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Last Updated: 02/02/2021 |
Garlic Supplements Reviewed by

Alphabetical list of garlic supplement brands compared in this review


AlliMax Allicin




Kyolic Aged Garlic Extract Extra Strength Reserve


Life Extension Optimized Garlic


Nature's Way Garlinase 5,000


Solgar Garlic Powder 500 mg


Spring Valley Garlic 1,000 mg


Swanson Best Galric Odor-Controlled Garlic


The Vitamin Shoppe Aged Garlic Extract

Make sure you use a garlic supplement that passed our tests and is right for you!  Isn't your health worth it?

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  • What did ConsumerLab find in garlic supplements? One widely sold garlic supplement appeared to contain little or no garlic, based on finding no detectable amounts of the garlic compounds allicin, alliin (a precursor to allicin that's most abundant in raw garlic), and SAC (a derivative of allicin). In contrast, all others had significant amounts, ranging from roughly 5,000 to 40,000 mcg of total allicin (including a portion of alliin) and from 27 to 12,900 mcg of SAC per daily serving. Interestingly, some of the products that were not labeled as aged garlic had higher amounts of SAC than the aged garlic supplements. None of the supplements exceeded acceptable limits of contamination with lead, cadmium, or arsenic, and products claiming to be enteric-coated were found to live up to this claim.
  • Which are the best garlic supplements? ConsumerLab selected three garlic supplements as Top Picks based on their total allicin and/or SAC levels, overall quality, and value.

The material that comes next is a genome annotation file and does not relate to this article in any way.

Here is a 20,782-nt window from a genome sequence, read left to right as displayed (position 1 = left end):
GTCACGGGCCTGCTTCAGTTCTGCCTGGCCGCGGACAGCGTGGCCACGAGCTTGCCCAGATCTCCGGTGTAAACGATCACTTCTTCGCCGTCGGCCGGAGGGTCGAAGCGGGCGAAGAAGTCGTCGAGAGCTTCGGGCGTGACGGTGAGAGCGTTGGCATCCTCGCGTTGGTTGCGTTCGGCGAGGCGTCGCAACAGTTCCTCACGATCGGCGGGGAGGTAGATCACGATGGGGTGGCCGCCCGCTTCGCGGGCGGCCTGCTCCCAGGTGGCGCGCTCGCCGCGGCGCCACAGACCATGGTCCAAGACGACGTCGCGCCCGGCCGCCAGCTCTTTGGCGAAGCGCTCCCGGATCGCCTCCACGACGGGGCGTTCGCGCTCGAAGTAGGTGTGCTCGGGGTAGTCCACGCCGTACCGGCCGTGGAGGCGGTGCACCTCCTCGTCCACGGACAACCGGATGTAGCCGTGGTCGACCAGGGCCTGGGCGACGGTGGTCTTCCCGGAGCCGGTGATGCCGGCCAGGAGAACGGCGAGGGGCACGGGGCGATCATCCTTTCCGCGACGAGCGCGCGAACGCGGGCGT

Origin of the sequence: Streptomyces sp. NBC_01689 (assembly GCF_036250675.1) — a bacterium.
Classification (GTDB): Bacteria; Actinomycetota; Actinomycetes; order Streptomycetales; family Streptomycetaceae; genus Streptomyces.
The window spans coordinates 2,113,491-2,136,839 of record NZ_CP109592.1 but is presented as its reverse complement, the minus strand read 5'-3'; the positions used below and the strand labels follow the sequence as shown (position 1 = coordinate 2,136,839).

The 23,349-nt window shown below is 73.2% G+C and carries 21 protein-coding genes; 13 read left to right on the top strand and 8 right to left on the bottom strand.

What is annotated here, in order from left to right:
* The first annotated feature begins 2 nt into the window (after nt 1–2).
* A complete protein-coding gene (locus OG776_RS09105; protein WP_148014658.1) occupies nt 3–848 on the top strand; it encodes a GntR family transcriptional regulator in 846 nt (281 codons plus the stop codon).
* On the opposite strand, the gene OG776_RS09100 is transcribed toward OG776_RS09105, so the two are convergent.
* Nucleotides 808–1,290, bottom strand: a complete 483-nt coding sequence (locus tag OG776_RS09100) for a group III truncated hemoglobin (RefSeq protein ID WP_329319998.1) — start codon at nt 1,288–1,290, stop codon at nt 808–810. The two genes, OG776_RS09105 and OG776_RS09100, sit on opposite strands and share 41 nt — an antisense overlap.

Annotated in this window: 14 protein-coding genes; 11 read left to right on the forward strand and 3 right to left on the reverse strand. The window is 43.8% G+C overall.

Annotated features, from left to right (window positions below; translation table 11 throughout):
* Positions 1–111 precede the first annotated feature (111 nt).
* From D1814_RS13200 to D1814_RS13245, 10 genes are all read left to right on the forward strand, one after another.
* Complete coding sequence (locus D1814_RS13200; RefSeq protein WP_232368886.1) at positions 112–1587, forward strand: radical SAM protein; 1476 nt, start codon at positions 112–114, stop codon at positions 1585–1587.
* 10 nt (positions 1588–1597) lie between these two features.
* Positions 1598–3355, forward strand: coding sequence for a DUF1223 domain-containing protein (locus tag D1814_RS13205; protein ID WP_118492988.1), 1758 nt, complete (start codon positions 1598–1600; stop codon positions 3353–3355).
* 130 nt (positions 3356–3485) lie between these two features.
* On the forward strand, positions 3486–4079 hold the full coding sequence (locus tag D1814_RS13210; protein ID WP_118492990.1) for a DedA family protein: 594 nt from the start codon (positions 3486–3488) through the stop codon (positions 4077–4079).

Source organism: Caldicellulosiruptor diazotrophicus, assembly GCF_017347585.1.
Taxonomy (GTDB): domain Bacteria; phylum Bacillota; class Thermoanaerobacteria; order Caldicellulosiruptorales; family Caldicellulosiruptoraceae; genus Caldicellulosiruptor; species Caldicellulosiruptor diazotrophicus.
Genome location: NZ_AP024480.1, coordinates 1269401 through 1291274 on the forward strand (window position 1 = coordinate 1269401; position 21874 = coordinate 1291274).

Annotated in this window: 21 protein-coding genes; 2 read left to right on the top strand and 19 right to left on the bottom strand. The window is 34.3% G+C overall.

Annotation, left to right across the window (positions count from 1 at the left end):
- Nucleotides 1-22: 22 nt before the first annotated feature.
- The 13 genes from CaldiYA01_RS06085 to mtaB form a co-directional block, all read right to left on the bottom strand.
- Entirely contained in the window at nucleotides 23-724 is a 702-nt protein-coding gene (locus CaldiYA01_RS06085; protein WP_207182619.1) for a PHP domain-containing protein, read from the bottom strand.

• What does garlic do? Health benefits of garlic include modest reductions in cholesterol levels (by reducing triglycerides) and blood pressure. It may also slightly reduce the risk of atherosclerosis and may help prevent colds, but garlic does not help treat an existing cold. Preliminary evidence suggests garlic may have some protective role with regard to gastric cancer in limited situations (See What It Is).
  • Does garlic have side effects? Other than bad breath (which is a problem with fresh garlic, garlic powders, and some extracts but not a problem with aged garlic and some odor-controlled garlic), the most common side effect of garlic supplements is gastrointestinal upset. These and other side effects, as well as potential drug interactions, are discussed in the Concerns and Cautions section.
You must be a member to get the full test results along with's recommendations and quality ratings. You will get results for nine garlic supplements selected by and two others that passed testing in its voluntary Quality Certification Program. In this comprehensive review, you'll discover:
  • Which garlic supplements failed or passed our tests and why.
  • CL's Top Picks, representing the best garlic garlic supplements based on amounts of garlic compounds, overall quality, and value
  • Amounts of key garlic compounds allicin, alliin and/or S-allylcysteine (SAC) found in each product
  • The clinical evidence for garlic supplementation for reducing cholesterol, triglycerides and blood pressure
  • The different forms of garlic in supplements, including non aged and aged garlic, garlic powder and dried garlic, garlic extracts, garlic oil and black garlic
  • Amounts of key garlic compounds in fresh garlic and garlic cloves and how these compare to supplements
  • Garlic supplement side-effects, drug interactions, and cautions  

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